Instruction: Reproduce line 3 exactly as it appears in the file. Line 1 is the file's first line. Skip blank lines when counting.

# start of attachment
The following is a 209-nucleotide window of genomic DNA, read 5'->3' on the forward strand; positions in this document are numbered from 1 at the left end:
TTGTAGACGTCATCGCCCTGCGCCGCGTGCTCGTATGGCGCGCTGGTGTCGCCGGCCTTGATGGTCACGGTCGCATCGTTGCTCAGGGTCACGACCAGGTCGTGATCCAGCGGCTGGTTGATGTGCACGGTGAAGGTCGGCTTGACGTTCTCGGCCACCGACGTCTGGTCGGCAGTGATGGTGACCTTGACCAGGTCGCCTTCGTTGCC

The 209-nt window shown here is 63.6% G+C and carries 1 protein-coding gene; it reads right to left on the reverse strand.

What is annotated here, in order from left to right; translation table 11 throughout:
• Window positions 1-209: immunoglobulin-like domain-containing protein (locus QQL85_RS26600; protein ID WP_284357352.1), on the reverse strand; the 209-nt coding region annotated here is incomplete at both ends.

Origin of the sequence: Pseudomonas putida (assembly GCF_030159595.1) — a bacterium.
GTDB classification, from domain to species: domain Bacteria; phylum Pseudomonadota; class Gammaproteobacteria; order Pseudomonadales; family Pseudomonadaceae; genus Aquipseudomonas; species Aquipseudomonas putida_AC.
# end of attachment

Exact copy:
The 209-nt window shown here is 63.6% G+C and carries 1 protein-coding gene; it reads right to left on the reverse strand.